• $w_i = w_{24} γ^{i-24}$ converges toward the reward $0$ for the last $25$ trials

It can easily be shown that this observation holds for any constant piecewise reward.

For $ε ∈ [1, 2[$

Figure 1.4.
Figure 1.4. - Introductory example: plot of the prediction $v$ as a function of the trial index for different values of $1 ≤ ε < 2$

Analogously, if $ε ∈ [1, 2[$: the term $γ ≝ (1-ε) ∈ ]-1, 0]$, and for the first (resp. last) $25$ trials: $w_i = 1 - γ^i$ (resp. $w_i = w_{24} γ^{i-24}$) converges toward the reward $1$ (resp. $0$) while oscillating around it (since $γ ≤ 0$). The oscillation amplitude is all the more significant that $\vert γ \vert$ is big, i.e. that $ε$ is big.

Again, this result can be extended to any constant piecewise reward.

For $ε ≥ 2$

Figure 1.5.
Figure 1.5. - Introductory example: plot of the prediction $v$ as a function of the trial index for different values of $ε ≥ 2$

Finally, if $ε ≥ 2$: the term $γ ≝ (1-ε) ≤ -1$, and $w_i$ diverges as $γ^i$ does, while oscillating around it (since $γ ≤ 0$). The oscillation amplitude is all the more significant that $\vert γ \vert$ is big, i.e. that $ε$ is big.

Again, this result stands for any constant piecewise reward.

Going back to our conditioning experiment:

  • $ε ≤ 1$ corresponds to what is expected from the experiments: the bigger the learning rate, the faster the convergence of the animal prediction, monotonously for a constant reward: hence the name learning rate.

  • $ε ∈ [1 , 2[$ and $ε ≥ 2$ are both degenerate cases: $ε ≥ 2$ is completely nonsensical from a biological standpoint, and the oscillations of $ε ∈ [1 , 2[$ are not what we want to model, which is rather a convergence of the animal prediction straight to the reward.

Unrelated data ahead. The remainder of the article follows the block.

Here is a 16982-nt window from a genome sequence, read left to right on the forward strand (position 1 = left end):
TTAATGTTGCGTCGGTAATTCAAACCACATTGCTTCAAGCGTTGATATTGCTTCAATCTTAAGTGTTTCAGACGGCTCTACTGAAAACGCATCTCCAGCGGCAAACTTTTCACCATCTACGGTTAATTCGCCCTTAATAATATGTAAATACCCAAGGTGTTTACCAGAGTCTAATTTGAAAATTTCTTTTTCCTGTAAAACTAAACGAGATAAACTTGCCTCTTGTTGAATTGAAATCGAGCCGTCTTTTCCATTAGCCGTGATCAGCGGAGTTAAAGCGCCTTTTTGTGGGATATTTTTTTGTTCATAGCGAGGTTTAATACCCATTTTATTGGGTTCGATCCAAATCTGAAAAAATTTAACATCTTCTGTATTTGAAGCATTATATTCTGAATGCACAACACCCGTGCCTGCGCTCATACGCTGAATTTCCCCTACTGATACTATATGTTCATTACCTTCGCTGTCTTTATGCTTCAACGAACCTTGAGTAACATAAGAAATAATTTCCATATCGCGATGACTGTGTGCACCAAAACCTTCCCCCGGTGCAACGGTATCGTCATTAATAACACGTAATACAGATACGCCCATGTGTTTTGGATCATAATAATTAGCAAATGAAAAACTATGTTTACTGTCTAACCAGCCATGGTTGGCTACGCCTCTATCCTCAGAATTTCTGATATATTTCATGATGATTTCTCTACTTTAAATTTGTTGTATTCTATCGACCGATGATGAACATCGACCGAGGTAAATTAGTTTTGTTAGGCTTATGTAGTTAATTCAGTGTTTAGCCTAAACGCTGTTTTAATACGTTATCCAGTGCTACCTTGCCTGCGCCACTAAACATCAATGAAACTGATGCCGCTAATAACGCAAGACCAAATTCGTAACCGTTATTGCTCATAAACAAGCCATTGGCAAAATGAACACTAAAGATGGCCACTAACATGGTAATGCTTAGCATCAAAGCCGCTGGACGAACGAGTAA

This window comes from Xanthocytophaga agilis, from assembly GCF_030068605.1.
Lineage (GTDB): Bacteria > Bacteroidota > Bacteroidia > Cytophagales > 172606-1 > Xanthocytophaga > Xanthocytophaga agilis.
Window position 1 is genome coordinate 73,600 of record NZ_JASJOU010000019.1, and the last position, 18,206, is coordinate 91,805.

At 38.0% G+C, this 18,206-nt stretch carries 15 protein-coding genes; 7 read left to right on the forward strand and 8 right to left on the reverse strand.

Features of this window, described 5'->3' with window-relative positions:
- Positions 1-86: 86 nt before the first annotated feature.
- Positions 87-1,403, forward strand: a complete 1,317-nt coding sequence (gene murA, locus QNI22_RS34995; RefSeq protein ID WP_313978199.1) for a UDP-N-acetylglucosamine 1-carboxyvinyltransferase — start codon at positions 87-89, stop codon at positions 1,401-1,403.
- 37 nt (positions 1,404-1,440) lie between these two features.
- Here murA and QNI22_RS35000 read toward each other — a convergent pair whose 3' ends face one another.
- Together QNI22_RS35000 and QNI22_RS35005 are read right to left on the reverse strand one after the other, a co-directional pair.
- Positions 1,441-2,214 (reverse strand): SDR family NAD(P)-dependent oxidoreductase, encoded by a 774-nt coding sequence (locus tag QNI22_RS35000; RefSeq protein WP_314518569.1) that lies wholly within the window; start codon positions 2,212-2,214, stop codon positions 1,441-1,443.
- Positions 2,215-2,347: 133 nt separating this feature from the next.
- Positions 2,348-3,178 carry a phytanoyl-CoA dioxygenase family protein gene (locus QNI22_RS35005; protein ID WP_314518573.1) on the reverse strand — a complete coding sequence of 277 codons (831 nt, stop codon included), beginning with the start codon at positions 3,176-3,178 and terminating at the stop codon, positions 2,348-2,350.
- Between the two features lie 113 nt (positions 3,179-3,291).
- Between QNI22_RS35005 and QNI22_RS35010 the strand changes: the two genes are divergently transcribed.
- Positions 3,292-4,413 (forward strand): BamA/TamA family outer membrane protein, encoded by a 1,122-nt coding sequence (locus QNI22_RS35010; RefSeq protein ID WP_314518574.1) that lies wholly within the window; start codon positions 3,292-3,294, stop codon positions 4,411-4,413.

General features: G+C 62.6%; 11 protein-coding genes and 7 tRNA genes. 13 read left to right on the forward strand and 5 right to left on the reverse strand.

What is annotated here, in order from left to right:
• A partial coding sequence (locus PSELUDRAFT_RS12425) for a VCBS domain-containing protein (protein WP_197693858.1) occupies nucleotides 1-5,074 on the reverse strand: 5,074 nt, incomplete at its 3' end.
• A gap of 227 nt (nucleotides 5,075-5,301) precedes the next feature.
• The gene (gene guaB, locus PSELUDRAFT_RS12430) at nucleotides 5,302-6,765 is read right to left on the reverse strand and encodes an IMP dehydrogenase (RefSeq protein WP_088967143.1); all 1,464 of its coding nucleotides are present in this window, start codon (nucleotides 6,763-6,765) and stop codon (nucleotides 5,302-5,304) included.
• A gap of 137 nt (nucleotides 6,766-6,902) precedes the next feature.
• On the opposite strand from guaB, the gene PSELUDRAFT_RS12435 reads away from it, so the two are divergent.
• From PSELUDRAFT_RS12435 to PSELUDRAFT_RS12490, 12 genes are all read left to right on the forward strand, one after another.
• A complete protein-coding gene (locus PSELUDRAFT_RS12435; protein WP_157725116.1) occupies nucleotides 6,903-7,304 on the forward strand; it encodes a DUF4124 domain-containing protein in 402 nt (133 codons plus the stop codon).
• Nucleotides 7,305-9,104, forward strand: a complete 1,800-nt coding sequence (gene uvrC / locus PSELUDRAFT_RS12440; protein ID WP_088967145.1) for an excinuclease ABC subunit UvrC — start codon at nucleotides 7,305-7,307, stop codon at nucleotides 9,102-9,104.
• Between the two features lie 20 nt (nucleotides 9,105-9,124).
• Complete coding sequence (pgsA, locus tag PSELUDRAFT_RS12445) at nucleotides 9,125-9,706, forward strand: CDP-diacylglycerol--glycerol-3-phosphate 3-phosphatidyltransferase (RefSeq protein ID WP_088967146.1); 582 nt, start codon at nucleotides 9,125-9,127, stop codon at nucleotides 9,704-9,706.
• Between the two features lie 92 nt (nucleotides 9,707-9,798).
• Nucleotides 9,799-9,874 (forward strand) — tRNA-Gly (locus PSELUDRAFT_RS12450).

2. Partial conditioning

Let us suppose that in each trial, the stimulus is present, but the presence of the reward is a random event with probability $0.4$.

Figure 2.1.
Figure 2.1. - Partial conditioning: plot of the reward as a function of the trial index

Similarly to what has been done in the previous section:

Figure 2.2.
Figure 2.2. - Partial conditioning: plot of the animal prediction as a function of the trial index, for $ε = 0.1$
Figure 2.3.
Figure 2.3. - Partial conditioning: plot of the animal prediction as a function of the trial index for different values of $ε ∈ [0.1, 1]$
Figure 2.4.
Figure 2.4. - Partial conditioning: plot of the animal prediction as a function of the trial index for different values of $ε ∈ [1, 2[$
Figure 2.5.
Figure 2.5. - Partial conditioning: plot of the animal prediction as a function of the trial index for different values of $ε ≥ 2$

As it happens, the reward is a constant piecewise function, so the previous analysis applies here, by focusing on each segment where the reward is constant (the stimulus is always equal to $1$ here, which simplifies things up). On top of that, we may stress that the shorter these segments are, the higher $ε ≤ 1$ has to be, for the animal to learn the reward within these shorter time spans. The oscillating cases are still irrelevant from a biological standpoint.

3. Blocking

Now, we assume that there are two stimuli, $u_1$ and $u_2$, and two parameters, $w_1$ and $w_2$ to learn, and that the animal prediction is given by $v = w_1 u_1 + w_2 u_2$.

During the first $25$ trials, only one stimulus and the reward are present, during the next $25$ trials, both stimuli and the reward are present.

For the record, here is what happens when there is one single stimulus and $u = r = 1$:

Figure 3.1.
Figure 3.1. - Plot of the animal prediction as a function of the trial index for one single stimulus ($ε = 0.1$)